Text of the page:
Counterattack: 10 Steps to Take if You Think You Have Been Hacked

Photographs By Pat Molnar/Drew Leach

Have you ever had the sinking feeling that you just replied to a phishing email – one purporting to be from a trusted source which isn’t?  You’re not alone. Hackers have become more sophisticated in their tactics, and phishing is on the rise. The good news is that USAA is here to help. According to Veronica Aguirre, director of USAA Financial Crimes Management, these steps can help protect your identity and accounts.

1. Keep your digital life healthy—and separate

Create an email account that will be used only for your financial accounts.  Don’t use the same email account that you use for online shopping sites, social media or other sites.

2. Is it from USAA? Look for the USAA Security Zone

USAA emails display the USAA Security Zone stamp in the upper right hand corner of the email. Security Zone contains your first and last name and the last four digits of your member number.  This is your assurance that the email is legitimately from USAA. If you’ve received a suspicious USAA email, send the information to abuse@usaa.com then delete.

3. Strengthen logins

Opt for multifactor authentication methods wherever it’s offered, including your email, social media and financial accounts.  This requires more than one method of authentication (such as one-time code to your mobile phone plus your password) to verify your identity. Change passwords often.

4. Protect your whole household

Fraudsters can gain information about you, your spouse and kids through their accounts. Remind them to monitor their accounts and take the same security precautions as you have.

5. Set up and respond to alerts

USAA and most financial institutions will alert you when suspicious activity is detected on your accounts. Promptly review and respond to these alerts to help ensure that fraud is prevented or detected early.

6. Monitor your credit report and scores

Sign up for USAA’s free Experian CreditCheck to monitor your credit score and changes to your credit profile.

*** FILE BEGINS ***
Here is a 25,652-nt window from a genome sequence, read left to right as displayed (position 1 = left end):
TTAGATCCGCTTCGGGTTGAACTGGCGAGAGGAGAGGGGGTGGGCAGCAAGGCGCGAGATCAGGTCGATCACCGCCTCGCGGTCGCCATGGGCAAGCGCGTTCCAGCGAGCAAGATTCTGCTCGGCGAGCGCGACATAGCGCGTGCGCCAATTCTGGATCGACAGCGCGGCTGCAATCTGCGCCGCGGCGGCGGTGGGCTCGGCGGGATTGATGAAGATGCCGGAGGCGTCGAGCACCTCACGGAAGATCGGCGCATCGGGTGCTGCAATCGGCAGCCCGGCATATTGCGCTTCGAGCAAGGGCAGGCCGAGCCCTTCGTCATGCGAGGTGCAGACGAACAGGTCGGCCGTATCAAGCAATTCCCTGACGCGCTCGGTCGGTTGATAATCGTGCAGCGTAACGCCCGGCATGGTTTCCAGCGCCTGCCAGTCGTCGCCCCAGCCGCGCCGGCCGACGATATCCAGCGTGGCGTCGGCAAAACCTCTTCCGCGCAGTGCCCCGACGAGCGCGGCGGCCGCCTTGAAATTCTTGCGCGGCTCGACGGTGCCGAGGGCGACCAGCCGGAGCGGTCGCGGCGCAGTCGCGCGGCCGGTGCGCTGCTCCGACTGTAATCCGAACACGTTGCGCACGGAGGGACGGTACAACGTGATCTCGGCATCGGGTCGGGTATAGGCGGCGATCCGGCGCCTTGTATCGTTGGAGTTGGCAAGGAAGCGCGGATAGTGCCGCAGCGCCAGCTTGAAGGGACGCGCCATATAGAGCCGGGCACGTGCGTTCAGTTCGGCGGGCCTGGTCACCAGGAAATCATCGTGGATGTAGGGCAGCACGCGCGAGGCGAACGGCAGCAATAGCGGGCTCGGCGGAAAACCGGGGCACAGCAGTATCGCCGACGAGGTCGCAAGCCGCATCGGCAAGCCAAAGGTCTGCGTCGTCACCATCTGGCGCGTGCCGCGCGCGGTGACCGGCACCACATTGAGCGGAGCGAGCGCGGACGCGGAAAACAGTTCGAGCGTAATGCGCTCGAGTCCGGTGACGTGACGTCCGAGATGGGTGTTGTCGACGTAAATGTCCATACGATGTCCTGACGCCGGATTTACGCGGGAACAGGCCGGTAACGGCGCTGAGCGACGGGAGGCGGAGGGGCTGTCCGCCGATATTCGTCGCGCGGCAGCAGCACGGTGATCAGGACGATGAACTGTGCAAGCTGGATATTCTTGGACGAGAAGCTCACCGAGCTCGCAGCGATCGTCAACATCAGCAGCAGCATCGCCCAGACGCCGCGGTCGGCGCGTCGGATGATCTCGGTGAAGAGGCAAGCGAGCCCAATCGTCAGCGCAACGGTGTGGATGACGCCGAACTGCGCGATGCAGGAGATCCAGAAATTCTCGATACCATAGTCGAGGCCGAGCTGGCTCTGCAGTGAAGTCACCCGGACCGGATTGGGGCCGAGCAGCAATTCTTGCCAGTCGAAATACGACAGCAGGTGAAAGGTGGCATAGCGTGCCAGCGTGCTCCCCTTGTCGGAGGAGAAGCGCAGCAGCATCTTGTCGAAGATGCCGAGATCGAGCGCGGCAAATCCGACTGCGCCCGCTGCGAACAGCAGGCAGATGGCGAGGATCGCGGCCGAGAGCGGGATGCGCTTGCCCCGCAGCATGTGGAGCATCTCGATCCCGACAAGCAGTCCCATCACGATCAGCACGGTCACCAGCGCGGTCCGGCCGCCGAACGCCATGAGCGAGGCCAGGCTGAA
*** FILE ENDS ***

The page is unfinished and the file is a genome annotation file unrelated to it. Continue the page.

7. Report suspicious activity to counteract threats and get your accounts locked down

USAA can take action to secure and restore your accounts.  Review and respond to security alerts and if you suspect fraud, report it here.

8. Complete an Identity Theft Affidavit

Complete and print an Identity Theft Affidavit at identitytheft.gov or call the Federal Trade Commission at 1-877-438-4338. Then you can have the fraud alert extended for seven years. This will notify potential creditors or lenders that you are a victim of identity theft and that they must take extra precautions to verify your identity to gain access to your information.

9. Be proactive

If you are not a victim of identity theft but would like to proactively protect your information, you can place a credit freeze by contacting each credit bureau.

10. Active Duty Alert for service members

Service members who are deploying are strongly recommended to place an Active Duty Alert on their credit report which means businesses must take extra steps before granting credit in your name. This alert is renewable for the term of your deployment.

Going forward, Aguirre says, “It’s really about being vigilant and taking the right steps to protect and monitor your accounts.” Visit USAA’s Security Center to learn more.

If you suspect fraud, report it here.

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Safety guidelines are not intended to be all inclusive, but are provided for your consideration. Please use your own judgment to determine what safety features/procedures should be used in each unique situation.